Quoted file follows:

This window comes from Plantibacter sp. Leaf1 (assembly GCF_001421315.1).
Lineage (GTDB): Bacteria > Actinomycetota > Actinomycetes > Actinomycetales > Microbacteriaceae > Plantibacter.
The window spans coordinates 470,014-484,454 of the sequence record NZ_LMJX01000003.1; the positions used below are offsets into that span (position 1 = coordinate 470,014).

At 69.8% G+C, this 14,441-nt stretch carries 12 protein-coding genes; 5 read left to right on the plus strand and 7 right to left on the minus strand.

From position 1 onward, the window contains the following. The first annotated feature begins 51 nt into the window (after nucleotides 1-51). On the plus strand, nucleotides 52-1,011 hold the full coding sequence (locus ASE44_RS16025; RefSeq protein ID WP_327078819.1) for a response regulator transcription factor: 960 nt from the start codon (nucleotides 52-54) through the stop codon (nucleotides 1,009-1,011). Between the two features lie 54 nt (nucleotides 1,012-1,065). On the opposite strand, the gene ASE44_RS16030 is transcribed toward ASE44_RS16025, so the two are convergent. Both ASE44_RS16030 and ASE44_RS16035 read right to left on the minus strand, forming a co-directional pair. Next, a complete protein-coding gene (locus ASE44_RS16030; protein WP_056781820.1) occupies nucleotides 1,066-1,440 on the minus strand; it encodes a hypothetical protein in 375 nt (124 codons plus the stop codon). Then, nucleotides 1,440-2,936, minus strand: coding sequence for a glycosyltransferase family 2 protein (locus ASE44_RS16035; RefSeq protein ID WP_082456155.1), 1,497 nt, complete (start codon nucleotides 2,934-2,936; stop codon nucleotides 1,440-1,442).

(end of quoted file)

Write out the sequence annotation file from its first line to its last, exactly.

This window comes from Plantibacter sp. Leaf1 (assembly GCF_001421315.1).
Lineage (GTDB): Bacteria > Actinomycetota > Actinomycetes > Actinomycetales > Microbacteriaceae > Plantibacter.
The window spans coordinates 470,014-484,454 of the sequence record NZ_LMJX01000003.1; the positions used below are offsets into that span (position 1 = coordinate 470,014).

At 69.8% G+C, this 14,441-nt stretch carries 12 protein-coding genes; 5 read left to right on the plus strand and 7 right to left on the minus strand.

From position 1 onward, the window contains the following. The first annotated feature begins 51 nt into the window (after nucleotides 1-51). On the plus strand, nucleotides 52-1,011 hold the full coding sequence (locus ASE44_RS16025; RefSeq protein ID WP_327078819.1) for a response regulator transcription factor: 960 nt from the start codon (nucleotides 52-54) through the stop codon (nucleotides 1,009-1,011). Between the two features lie 54 nt (nucleotides 1,012-1,065). On the opposite strand, the gene ASE44_RS16030 is transcribed toward ASE44_RS16025, so the two are convergent. Both ASE44_RS16030 and ASE44_RS16035 read right to left on the minus strand, forming a co-directional pair. Next, a complete protein-coding gene (locus ASE44_RS16030; protein WP_056781820.1) occupies nucleotides 1,066-1,440 on the minus strand; it encodes a hypothetical protein in 375 nt (124 codons plus the stop codon). Then, nucleotides 1,440-2,936, minus strand: coding sequence for a glycosyltransferase family 2 protein (locus ASE44_RS16035; RefSeq protein ID WP_082456155.1), 1,497 nt, complete (start codon nucleotides 2,934-2,936; stop codon nucleotides 1,440-1,442).